http://www.homeopathyhome.com/

homeopathy software
http://www.homeopathy-software.net/

National Center for Homeopathy
http://www.homeopathic.org/

Natural Database.com
http://www.naturaldatabase.com/

North American Society of Homeopaths
http://www.homeopathy.org/

The Society of Homeopaths - UK
http://www.homeopathy-soh.org/



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SECTION 24



ACUPUNCTURE




Philosophy,
Traditions of Tao,
dao, Daoism,
herbs, herbology.




Acupuncture,
"needle",
"prick",
zhen jiu,


is a technique of inserting and
manipulating needles into
"acupuncture points" on the body.

According to acupunctural teachings
this will restore health well-being,
and is particularly good at treating
pain.

The definition and characterization
of these points is standardized by
the World Health Organization.

Acupuncture is thought to have originated
in China and is most commonly associated
with Traditional Chinese medicine (TCM).




Acufinder.com
http://www.acufinder.com/

Acupuncture.Com
http://www.acupuncture.com/

Meridian Pathways
http://www.acupuncture.com.au/

The Mechanism of Acupuncture
http://www.acupuncture.com/

TRADITIONAL MEDICINE, Australian
http://www.traditionalmedicine.net.au/

NLM
http://www.nlm.nih.gov/

Acupuncture.com Australian
http://www.acupuncture.com.au/

Acupuncture Today
http://www.acupuncturetoday.com/

Yin Yang House
http://www.yinyanghouse.com/

Chinese Medicine Times
http://www.chinesemedicinetimes.com/



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SECTION 25



ACUPRESSURE




Acupressure,
portmanteau of
"acupuncture" and "pressure"


Traditional Chinese medicine (TCM)
technique based on the same ideas
as acupuncture.

Acupressure involves placing physical
pressure by hand, elbow, or with the
aid of various devices on different
acupuncture points on the surface of
the body.

Traditional Chinese Medicine does not
usually operate within a scientific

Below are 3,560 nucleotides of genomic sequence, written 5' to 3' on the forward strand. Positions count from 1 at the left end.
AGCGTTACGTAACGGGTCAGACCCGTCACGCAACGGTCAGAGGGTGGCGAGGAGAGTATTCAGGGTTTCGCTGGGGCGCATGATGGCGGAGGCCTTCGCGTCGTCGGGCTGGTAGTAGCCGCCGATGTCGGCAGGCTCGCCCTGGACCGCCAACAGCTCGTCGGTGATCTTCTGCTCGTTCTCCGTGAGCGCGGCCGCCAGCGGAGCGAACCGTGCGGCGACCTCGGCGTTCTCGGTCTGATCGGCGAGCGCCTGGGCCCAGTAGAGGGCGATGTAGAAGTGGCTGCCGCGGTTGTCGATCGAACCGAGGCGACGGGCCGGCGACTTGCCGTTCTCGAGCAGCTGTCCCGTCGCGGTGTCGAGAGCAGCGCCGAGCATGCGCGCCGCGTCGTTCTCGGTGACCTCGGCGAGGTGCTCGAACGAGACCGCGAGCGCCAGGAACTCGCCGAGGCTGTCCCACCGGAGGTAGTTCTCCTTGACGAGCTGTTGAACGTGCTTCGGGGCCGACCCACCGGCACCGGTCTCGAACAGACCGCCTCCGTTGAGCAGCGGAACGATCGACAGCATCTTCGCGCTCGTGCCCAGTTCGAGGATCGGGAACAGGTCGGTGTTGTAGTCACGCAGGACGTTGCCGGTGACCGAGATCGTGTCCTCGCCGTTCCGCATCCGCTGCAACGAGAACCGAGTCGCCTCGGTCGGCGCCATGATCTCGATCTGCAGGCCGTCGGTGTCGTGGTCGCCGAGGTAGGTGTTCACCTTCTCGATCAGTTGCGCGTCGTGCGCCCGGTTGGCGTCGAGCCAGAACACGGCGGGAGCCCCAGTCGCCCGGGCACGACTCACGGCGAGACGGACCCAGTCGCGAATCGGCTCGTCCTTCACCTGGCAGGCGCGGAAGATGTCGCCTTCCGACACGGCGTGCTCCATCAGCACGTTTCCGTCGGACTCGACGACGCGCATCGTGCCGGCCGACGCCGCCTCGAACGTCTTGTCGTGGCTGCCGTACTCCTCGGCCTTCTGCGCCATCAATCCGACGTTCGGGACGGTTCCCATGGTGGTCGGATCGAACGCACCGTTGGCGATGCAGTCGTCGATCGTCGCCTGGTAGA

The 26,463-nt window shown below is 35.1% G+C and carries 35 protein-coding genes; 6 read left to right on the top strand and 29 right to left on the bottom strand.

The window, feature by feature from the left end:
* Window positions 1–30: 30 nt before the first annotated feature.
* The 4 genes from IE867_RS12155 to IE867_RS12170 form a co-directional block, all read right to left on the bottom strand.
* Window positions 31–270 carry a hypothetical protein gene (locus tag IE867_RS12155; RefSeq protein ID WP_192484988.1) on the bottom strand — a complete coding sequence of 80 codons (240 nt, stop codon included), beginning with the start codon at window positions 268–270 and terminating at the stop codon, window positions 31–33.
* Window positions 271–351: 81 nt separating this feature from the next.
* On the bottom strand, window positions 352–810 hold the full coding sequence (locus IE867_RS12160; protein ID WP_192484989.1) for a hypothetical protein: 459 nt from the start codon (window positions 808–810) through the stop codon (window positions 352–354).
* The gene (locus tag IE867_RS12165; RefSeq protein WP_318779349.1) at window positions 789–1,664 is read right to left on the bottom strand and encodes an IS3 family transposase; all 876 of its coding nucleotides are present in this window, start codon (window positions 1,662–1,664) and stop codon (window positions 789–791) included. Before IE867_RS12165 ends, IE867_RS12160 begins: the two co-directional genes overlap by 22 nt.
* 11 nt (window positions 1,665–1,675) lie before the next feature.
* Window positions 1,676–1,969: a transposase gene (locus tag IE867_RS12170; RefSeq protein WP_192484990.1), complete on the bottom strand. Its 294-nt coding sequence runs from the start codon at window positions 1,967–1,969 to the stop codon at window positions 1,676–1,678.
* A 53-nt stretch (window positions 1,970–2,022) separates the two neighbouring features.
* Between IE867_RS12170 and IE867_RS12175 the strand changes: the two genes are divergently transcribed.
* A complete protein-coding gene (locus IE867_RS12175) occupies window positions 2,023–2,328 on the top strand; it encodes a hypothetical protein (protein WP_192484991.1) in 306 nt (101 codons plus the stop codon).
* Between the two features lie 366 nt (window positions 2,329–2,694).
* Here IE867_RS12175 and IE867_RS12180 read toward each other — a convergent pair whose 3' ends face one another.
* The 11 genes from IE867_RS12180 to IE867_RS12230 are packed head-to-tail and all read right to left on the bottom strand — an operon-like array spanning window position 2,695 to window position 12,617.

paradigm but some practitioners make
efforts to bring practices into an
evidence-based medicine framework.




Your Acupressure Directory
http://www.acupressures.info/



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SECTION 26



MERIDIANS




The concept of:
meridians
,jing-luo,


arises from the techniques and
doctrines of Traditional Chinese
Medicine (TCM), including:

acupuncture,
acupressure,
qigong.

According to these practices,
the body's vital energy, "qi",


circulates through the body along
specific interconnected channels
called meridians.

There is no physically verifiable
anatomical or histological basis
for their existence.

Disruptions of the body's energy flow
(such as stagnations, blockages and
redirection) are thought to cause
emotional and physical illness.

To release those disruptions, specific
points on the meridians called acupoints,
or tsubo in the Japanese practice, are
stimulated via needles, pressure or other
means.




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SECTION 27



ALTERNATIVE
MEDICINE
LINKS




ABC Homeopathy
http://www.abchomeopathy.com/

Alternative Medicine
http://www.alternativemedicine.com/

Bioelectric Book
http://www.bioelectricbook.com/

The Food and Drug Administration
http://www.fda.gov/

Health World Online
http://www.healthy.net/

International Code of
Zoological Nomenclature

http://www.iczn.org/

International Society for
Horticultural Science

http://www.ishs.org/

Natural Database
http://www.naturaldatabase.com/

Reference.com
http://www.reference.com/

Results Health Supplements
http://www.resultsforhealth.com/

SIR - Simply Results, Inc
http://www.drjsandridge.com/

World Health Organization
http://www.who.int/en/